The 22 Immutable Laws of Marketing

Immutable: unchanging over time or unable to be changed.

It’s a pretty bold claim—that there are 22 laws of marketing that will not change over time.

In fact, the ideas in this book are very counterintuitive and go against mainstream thinking, so much so that they need to have a chapter titled “Warning” at the very end of the book.

Something along the lines of…

Warning: these ideas may not be accepted by management (or anyone else in the business for that matter). You may risk being ignored or becoming an outcast.

Sounds great.

I love books that challenge conventional thinking and make me question things (another great example is The Psychology of Money by Morgan Housel).

I’ve chosen to summarise the key “laws” to take note of.

Prepare to have your mind blown.

The Law of Leadership

You should always aim to be the first in a category.

It’s easier to get into a consumer’s mind first than to try to convince them that you have a better product than whoever got there first.

One of the reasons is because the name tends to become generic, like Xerox, Kleenex, or FedEx.

Regardless of whether your product is better or not, people tend to perceive the first product that enters their minds as superior.

And here’s an important point:

Marketing is a battle of perceptions, not products.

So for all of the marketers who have been busy trying to compare their products to the leading competitors (i.e. the ones who got into consumers’ minds first)…apparently, nobody cares.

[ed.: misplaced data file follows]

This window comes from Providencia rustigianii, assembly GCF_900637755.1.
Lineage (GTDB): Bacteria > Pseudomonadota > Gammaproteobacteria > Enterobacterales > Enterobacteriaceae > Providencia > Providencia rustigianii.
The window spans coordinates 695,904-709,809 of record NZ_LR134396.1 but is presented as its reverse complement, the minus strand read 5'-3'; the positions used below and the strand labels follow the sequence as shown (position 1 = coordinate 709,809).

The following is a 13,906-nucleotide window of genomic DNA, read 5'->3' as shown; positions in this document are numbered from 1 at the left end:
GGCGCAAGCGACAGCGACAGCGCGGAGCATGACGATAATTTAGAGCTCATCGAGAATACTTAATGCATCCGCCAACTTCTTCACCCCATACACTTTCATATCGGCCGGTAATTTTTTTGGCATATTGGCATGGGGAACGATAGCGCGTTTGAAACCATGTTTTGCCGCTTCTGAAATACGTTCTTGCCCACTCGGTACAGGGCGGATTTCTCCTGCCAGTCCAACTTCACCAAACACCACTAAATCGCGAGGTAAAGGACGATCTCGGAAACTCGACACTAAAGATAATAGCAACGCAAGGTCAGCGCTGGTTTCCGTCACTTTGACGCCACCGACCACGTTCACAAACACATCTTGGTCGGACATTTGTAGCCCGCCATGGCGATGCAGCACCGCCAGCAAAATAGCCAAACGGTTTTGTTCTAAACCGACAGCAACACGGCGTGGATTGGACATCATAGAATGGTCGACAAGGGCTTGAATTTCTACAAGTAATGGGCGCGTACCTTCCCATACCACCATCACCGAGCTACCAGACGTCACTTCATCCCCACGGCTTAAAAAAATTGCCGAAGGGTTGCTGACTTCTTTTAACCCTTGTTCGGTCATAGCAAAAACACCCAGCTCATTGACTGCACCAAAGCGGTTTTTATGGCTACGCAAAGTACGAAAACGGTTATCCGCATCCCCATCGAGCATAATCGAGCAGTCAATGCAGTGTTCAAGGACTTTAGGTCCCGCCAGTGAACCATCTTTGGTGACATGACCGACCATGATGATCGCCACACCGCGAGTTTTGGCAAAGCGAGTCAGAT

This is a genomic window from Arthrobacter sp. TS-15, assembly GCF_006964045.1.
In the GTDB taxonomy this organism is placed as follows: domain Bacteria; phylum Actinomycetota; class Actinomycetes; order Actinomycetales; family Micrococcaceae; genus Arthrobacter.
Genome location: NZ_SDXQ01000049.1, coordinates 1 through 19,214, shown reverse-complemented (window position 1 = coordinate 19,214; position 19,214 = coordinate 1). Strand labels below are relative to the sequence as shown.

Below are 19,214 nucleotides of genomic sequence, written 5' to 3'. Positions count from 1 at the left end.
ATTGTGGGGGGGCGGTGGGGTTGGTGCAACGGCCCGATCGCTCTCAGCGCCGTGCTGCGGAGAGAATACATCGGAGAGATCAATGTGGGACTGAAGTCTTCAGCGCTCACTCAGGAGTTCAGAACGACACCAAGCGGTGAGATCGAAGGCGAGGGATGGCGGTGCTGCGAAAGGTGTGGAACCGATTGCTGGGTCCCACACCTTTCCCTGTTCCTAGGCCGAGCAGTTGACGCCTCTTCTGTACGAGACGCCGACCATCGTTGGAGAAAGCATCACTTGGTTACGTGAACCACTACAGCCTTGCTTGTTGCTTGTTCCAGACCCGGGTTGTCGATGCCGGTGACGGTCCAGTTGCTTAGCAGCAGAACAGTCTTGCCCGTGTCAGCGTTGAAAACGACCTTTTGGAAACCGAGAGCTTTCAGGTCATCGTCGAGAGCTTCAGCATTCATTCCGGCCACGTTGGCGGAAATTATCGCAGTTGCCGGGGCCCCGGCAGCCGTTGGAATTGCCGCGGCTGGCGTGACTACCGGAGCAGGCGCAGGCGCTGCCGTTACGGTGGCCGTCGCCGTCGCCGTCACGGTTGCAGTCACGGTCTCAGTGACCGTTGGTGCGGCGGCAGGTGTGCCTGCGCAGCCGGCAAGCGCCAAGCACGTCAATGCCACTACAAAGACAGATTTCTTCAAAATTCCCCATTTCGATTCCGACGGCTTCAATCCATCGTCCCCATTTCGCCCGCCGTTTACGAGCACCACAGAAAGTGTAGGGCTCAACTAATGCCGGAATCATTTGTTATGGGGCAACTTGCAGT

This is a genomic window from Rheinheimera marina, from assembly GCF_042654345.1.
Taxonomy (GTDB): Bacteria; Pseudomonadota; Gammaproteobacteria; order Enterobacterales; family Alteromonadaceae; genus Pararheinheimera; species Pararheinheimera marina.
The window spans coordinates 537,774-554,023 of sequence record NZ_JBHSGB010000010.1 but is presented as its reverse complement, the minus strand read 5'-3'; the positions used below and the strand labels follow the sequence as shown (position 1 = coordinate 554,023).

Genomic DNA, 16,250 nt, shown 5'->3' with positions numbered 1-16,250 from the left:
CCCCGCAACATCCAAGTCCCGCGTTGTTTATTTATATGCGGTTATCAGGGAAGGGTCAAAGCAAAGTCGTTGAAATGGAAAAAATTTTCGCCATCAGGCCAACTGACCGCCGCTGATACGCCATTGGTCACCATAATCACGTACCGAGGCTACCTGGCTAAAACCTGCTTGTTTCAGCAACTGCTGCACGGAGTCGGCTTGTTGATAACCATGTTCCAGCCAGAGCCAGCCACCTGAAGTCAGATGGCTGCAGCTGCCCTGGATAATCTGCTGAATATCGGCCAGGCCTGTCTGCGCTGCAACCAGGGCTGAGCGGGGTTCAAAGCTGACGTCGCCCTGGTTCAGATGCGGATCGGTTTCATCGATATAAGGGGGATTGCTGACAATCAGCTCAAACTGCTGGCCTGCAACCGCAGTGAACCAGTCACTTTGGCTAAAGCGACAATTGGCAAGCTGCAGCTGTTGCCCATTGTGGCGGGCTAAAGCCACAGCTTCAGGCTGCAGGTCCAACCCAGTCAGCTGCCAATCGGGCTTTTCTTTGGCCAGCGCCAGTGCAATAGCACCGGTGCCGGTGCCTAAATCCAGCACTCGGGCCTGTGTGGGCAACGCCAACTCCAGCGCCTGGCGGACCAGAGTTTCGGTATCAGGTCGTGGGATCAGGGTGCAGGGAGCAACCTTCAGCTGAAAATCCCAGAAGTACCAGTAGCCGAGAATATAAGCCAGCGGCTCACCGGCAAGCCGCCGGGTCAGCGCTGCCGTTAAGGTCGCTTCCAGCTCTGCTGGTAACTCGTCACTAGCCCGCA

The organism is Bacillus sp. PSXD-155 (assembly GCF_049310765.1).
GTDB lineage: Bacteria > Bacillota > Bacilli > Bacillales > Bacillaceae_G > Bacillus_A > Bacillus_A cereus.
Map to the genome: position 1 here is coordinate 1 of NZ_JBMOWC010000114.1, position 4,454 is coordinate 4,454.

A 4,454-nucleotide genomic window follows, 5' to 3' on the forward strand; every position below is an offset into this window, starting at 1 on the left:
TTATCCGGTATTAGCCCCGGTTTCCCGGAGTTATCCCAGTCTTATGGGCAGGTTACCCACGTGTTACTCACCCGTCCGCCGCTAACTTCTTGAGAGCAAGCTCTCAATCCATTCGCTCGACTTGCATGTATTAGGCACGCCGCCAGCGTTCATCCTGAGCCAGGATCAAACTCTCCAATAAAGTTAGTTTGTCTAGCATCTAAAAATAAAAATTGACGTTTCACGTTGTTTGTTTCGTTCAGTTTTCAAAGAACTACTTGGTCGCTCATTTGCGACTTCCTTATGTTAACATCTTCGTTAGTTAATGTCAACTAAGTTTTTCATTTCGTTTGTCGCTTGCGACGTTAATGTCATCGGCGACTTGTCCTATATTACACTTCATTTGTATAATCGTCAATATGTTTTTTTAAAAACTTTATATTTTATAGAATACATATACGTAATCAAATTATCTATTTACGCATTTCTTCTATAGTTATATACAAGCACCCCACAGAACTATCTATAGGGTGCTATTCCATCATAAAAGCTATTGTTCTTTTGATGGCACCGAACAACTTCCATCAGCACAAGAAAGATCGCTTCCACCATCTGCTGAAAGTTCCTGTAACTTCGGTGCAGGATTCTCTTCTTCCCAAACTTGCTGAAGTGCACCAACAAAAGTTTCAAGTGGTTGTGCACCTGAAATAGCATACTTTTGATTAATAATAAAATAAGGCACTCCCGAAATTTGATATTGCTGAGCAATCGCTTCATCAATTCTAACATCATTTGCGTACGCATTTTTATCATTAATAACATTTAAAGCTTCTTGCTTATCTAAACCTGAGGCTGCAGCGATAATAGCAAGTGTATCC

Case in point: Coca-Cola classic tastes worse than Pepsi-Cola (per some study, not my opinion, because I don’t drink either), but it’s still the most popular.

You can’t win just by having a better product.

Of course, you can’t always be the first in a category. That doesn’t mean that you’re doomed. There are a few things you can do:

  • Find a new category that you can be first in (The Law of the Category)
    • E.g. Instead of competing with IBM on “computers” go for “laptops”
  • Present yourself as the alternative to the leader (The Law of the Opposite)
    • E.g. Coca-Cola is a 100-year-old established product, while Pepsi-Cola is the choice of a new, younger generation 
  • You might not be first in the market, but if the first player hasn’t put in much effort to get into consumers’ minds, you still have a chance since they’re not well-known (The Law of the Mind)

The Law of Focus

The most powerful thing you can do is OWN A WORD in the consumer’s mind.

For example, FedEx owns “overnight” and Volvo owns “safety”.

If you’re not a leader, your word has to have a narrow focus and it has to be available in your category. If you chase after everything, you stand for nothing. 

And don’t try to go after a word that is already owned! Burger King tried to go after “fast” which was already owned by McDonald’s, and it failed. 

The Law of Line Extension

Apparently, this is THE MOST violated law because it’s rather counterintuitive. 

Many companies think that when one of their products are successful, they can just slap the same brand name onto another product and it’ll be successful as well. 

But once again, if you stand for everything, you stand for nothing. The aim is to reduce the product line, not expand it.

When FedEx focused on small packages overnight, it managed to own the word “overnight”. When it tried to take “worldwide” away from DHL, it failed. 

There you have it. If this piques your interest, you can always read the whole book on your own—it’s a quick read.

Cover Image from Unsplash

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